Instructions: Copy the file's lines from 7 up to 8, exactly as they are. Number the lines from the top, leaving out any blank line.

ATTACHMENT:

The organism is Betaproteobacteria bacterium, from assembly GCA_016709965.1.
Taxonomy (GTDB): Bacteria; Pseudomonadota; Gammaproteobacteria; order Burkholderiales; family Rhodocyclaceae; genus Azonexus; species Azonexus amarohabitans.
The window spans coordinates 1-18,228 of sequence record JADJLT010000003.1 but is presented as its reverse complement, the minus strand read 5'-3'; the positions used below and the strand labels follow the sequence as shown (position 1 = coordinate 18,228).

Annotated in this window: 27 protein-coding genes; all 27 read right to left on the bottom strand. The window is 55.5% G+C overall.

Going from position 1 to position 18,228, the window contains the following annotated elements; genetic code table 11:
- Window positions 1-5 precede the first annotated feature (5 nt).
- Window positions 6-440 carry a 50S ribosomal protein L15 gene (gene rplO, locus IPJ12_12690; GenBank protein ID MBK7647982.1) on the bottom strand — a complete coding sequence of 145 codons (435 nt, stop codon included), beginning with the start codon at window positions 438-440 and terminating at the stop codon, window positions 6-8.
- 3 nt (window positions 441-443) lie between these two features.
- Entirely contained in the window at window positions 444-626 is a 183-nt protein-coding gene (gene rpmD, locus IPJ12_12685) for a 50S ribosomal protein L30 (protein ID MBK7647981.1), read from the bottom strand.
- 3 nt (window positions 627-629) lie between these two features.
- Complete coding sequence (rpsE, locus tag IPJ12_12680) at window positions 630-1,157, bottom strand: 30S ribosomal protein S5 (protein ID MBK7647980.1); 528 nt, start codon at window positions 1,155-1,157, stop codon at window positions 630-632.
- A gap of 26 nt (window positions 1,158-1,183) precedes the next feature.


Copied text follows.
- Window positions 6-440 carry a 50S ribosomal protein L15 gene (gene rplO, locus IPJ12_12690; GenBank protein ID MBK7647982.1) on the bottom strand — a complete coding sequence of 145 codons (435 nt, stop codon included), beginning with the start codon at window positions 438-440 and terminating at the stop codon, window positions 6-8.
- 3 nt (window positions 441-443) lie between these two features.